On the last Sunday of Term we had a special service in St. Andrew’s Church. The vicar (Rev. P. de Labilliere) conducted the service and gave a short sermon.
A number of parents and friends were present, and the church was nearly filled.
The vicar writes; “It was quite the nicest service we have had since I have been here. It was most refreshing to see the church filled with young faces, and to hear them sing.”
We hope this may become a regular fixture once a term.
We are very grateful to all those who have come to address the boys at our services this term, amongst whom were two very distinguished men, Captain Woolley and the Rev Studdert Kennedy.
Captain Harold Woolley VC MC served with the London Regiment in the War. He returned last year to his old Oxford college, Queen’s, to take a Diploma in Theology and hopes to be ordained in due course. The story of the winning of his VC is a stirring one.
Rev. GA Studdert Kennedy MC served as an army chaplain from 1915-18, winning the MC at Messines, when he ran out into no-man’s-land to look after the wounded during an attack on enemy lines.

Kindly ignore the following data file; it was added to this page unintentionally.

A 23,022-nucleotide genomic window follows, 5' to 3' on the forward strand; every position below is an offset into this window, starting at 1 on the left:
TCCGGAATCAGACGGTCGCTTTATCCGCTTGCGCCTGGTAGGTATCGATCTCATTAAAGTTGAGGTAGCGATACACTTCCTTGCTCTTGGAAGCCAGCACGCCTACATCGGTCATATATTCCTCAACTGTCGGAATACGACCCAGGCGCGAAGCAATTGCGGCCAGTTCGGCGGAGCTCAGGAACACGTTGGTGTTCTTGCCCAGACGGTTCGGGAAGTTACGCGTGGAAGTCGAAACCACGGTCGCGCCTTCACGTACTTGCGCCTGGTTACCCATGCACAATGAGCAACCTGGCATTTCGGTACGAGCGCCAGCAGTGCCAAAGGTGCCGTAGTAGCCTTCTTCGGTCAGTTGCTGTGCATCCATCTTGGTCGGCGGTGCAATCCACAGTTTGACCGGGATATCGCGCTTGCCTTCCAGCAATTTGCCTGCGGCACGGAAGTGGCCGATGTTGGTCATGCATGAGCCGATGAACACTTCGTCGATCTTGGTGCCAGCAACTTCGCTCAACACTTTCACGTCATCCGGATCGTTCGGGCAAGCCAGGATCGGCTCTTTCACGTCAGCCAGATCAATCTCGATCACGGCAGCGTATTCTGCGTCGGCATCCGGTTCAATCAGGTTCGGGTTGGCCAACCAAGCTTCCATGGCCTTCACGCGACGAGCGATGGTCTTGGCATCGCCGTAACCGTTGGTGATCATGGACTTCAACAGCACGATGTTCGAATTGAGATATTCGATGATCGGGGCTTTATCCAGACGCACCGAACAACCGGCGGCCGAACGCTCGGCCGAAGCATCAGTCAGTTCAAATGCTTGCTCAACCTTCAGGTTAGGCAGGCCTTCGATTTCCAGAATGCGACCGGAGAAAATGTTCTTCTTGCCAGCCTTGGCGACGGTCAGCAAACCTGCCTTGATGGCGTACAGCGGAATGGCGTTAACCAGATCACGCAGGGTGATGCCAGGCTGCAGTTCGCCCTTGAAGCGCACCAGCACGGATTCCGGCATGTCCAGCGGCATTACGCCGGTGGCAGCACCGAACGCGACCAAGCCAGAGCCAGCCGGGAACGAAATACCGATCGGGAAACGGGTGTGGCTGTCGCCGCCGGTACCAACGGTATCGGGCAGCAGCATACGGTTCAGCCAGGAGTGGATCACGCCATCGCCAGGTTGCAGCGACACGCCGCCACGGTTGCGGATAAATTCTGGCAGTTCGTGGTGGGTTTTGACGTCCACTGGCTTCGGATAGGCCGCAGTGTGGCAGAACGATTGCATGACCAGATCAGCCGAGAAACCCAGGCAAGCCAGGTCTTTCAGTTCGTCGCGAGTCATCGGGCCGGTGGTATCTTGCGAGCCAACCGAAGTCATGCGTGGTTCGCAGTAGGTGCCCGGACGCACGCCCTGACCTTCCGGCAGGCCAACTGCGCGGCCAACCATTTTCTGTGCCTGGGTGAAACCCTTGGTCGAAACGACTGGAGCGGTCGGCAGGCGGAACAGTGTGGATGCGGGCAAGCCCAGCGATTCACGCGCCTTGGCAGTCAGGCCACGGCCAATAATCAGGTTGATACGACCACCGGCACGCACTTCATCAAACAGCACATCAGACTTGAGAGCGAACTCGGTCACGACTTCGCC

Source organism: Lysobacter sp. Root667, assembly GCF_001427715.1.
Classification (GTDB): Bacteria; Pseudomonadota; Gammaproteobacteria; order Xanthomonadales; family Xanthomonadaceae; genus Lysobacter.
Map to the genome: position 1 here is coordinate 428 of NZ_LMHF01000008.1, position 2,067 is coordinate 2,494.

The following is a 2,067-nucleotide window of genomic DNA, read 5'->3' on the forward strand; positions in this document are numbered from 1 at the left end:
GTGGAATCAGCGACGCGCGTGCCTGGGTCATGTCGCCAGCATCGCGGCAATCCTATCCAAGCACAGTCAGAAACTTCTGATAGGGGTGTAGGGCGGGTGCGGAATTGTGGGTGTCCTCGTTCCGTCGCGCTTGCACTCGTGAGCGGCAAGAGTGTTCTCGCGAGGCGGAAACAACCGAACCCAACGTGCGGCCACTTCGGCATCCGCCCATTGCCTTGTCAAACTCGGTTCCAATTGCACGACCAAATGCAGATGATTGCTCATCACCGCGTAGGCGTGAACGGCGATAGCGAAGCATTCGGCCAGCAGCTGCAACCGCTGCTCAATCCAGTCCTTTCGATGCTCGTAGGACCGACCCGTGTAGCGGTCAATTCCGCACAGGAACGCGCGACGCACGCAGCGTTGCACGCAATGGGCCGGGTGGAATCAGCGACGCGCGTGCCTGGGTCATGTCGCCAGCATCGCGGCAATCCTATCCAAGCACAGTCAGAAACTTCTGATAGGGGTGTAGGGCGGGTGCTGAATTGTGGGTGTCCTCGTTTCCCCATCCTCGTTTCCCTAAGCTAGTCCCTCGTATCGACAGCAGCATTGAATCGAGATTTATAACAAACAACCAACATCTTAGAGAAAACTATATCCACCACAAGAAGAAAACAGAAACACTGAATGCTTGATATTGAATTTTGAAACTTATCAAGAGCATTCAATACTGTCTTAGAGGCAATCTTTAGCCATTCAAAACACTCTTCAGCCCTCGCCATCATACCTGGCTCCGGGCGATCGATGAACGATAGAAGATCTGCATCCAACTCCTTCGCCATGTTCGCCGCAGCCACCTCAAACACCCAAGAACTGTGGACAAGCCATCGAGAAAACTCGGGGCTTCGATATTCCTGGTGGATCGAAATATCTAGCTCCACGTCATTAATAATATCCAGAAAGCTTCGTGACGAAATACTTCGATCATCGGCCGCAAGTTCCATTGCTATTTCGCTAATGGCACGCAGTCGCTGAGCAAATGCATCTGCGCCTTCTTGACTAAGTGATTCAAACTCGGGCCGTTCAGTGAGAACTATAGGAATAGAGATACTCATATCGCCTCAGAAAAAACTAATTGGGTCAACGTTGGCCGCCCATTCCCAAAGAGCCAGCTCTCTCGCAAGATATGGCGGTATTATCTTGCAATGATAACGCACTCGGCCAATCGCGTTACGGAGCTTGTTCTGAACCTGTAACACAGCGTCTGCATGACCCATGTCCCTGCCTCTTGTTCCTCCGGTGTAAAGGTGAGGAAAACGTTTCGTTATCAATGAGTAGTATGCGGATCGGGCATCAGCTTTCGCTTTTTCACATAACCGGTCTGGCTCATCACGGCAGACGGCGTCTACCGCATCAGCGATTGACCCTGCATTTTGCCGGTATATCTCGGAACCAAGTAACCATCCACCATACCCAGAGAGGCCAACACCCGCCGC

He built up a tremendous reputation amongst the troops for being in the thick of things and always ready with the cigarettes, earning himself the nickname ‘Woodbine Willie.’
He has compiled a very successful book of his poems about his experiences, titled ‘Rough Rhymes of a Padre.’ All profit will go to the worthy cause of St Dunstan’s Hostel for Blinded Soldiers.
This is one of his poems:
You were askin’ ‘ow we sticks it,
Sticks this blarsted rain and mud,
‘Ow it is we keeps on smilin’
When the place runs red wi’ blood.
Since you’re askin’ I can tell ye,
And I thinks I tells ye true,
But it ain’t official, mind ye,
It’s a tip twixt me and you.
For the General thinks it’s tactics,
And the bloomin’ plans ‘e makes.
And the C.O. thinks it’s trainin’,
And the trouble as he takes.
Sergeant-Major says it’s drillin’,
And ‘is straffin’ on parade,
Doctor swears it’s sanitation,
And some patent stinks ‘e’s made.
Padre tells us it’s religion,
And the Spirit of the Lord;
But I ain’t got much religion,
And I sticks it still, by Gawd.
Quarters kids us it’s the rations,
And the dinners as we gets.
But I knows what keeps us smilin’
It’s the Woodbine Cigarettes.
For the daytime seems more dreary,
And the night-time seems to drag
To eternity of darkness,
When ye ave’nt got a fag.
Then the rain seems some’ow wetter,
And the cold cuts twice as keen,
And ye keeps on seein’ Boches,
What the Sargint ‘asn’t seen.
If ole Fritz ‘as been and got ye,
And ye ‘ave to stick the pain,
If ye ‘aven’t got a fag on,
Why it ‘urts as bad again.
When there ain’t no fags to pull at,
Then there’s terror in the ranks.
That’s the secret – (yes, I’ll ‘ave one)
Just a fag – and many Tanks.
One thought on “April 2nd 1920”
Thank you, as always, for helping us remember the war and all the pain and suffering which in many forms continued on in years after 1918.